The magnitude of rapidly accumulating plastic waste in our natural environment has revealed itself through new alarming numbers; 8 million metric tons of plastic ends up in our oceans every year. Recycling is often given as a panacea for the plastic crisis. So, could it save the day?
How to fight the global plastic crisis
The idea of recycling has been around for a while. The recycling symbol was introduced over 40 years ago, but according to Ellen MacArthur Foundation, today only 14% of plastic packaging is collected, and only 2% is recycled into the same quality material. Out of the 8,3 billion metric tons of virgin plastic ever produced, the vast majority — 79 percent — has ended up in landfills or our natural environment. So, while recycling is being provided as the weapon against the ever-growing plastic waste monster, we are far from winning the battle.
This does not mean we need to throw in the towel. During the past couple of years, governments and companies have taken up some bold measures to tackle the plastic waste issue. The Ocean Cleanup started cleaning up the Great Pacific Garbage Patch last year with the ambitious goal of collecting 90% of floating ocean plastic. While this is crucial, it should be noted that with the current technology it is almost impossible to clean oceans from microplastic waste. Therefore, to solve the plastic waste crisis, all the means out there are needed: We must commit to the 4Rs, i.e. reducing plastic consumption, reusing plastic items as many times as possible, recycling more rigorously, and finally, replacing plastic by more sustainable materials.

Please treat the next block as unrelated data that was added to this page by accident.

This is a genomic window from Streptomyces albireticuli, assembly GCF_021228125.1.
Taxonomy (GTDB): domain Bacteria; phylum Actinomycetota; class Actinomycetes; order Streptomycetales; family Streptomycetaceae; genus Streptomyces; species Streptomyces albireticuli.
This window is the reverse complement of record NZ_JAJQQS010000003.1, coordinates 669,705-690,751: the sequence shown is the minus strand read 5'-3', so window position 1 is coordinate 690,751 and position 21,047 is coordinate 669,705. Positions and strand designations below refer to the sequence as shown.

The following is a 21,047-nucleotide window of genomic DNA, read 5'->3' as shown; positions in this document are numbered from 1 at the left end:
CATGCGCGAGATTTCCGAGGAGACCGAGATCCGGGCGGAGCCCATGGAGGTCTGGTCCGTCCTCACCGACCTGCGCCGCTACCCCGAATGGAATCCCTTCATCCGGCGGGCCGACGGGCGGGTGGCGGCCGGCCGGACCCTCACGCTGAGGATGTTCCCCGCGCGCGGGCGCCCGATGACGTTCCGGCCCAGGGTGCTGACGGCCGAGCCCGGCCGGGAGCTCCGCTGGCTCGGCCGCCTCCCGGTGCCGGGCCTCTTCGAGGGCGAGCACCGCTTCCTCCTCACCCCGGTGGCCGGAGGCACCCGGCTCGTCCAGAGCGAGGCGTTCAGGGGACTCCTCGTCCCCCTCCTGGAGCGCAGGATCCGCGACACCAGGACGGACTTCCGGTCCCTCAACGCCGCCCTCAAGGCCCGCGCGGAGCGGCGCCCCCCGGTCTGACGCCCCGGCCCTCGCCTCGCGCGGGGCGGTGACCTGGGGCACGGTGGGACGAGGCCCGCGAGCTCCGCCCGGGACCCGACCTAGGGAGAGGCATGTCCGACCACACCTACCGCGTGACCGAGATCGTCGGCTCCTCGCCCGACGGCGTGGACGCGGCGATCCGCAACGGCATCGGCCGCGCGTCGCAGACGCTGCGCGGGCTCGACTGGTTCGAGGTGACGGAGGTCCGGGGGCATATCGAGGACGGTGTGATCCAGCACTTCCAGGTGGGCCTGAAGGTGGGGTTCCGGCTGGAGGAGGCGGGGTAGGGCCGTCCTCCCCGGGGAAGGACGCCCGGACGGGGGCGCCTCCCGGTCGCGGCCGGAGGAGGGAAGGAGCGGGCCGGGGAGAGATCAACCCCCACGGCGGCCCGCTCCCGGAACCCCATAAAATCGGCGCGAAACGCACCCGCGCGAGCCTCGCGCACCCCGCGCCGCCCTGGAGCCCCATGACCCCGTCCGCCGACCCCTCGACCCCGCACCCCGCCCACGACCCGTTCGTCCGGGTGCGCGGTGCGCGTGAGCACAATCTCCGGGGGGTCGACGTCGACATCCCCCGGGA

Why enhancing recycling is pivotal
It is estimated that when plastic ends up in the natural environment, it takes more than 400 years to degrade. If plastic ends up on a landfill, the waste mountain keeps on growing. When incinerated non-renewable carbon is released into the atmosphere. Hence, effective collection and recycling of plastic waste is more than crucial.
While a whopping 91% of plastic is not recycled globally, there are significant differences between areas. In Europe, about a third of plastic waste is collected for recycling, a third for waste-to-energy processes and the rest ends up in landfills or nature. The corresponding numbers globally are 9% collected for recycling, 12% waste-to-energy, and 79% in landfills or natural environment.
How to improve plastic recycling
To get the plastic recycling rates up, we need to do four things. Firstly, we must develop the recycling infrastructure globally, especially in developing countries where recycling systems are altogether missing, and where the impact of the plastic waste problem is the most prominent. Secondly, we need to improve our plastic recycling technologies to get more high-quality material to circulate. Thirdly, we need to educate people on the importance of recycling and provide clear instructions on how to do it. And finally, we need better collaboration throughout the value chain – from product design to waste management sector.
An encouraging example of a successful waste collection system is found in Finland, where over 90% of PET plastic bottles are collected for recycling. The collection is based on deposit-return system, where consumers are encouraged to return empty beverage packages for recycling against a small refund per bottle. Besides the small monetary incentive, what motivates Finns to recycle is the ease of it: public recycling bins and collection points are accessible across the country.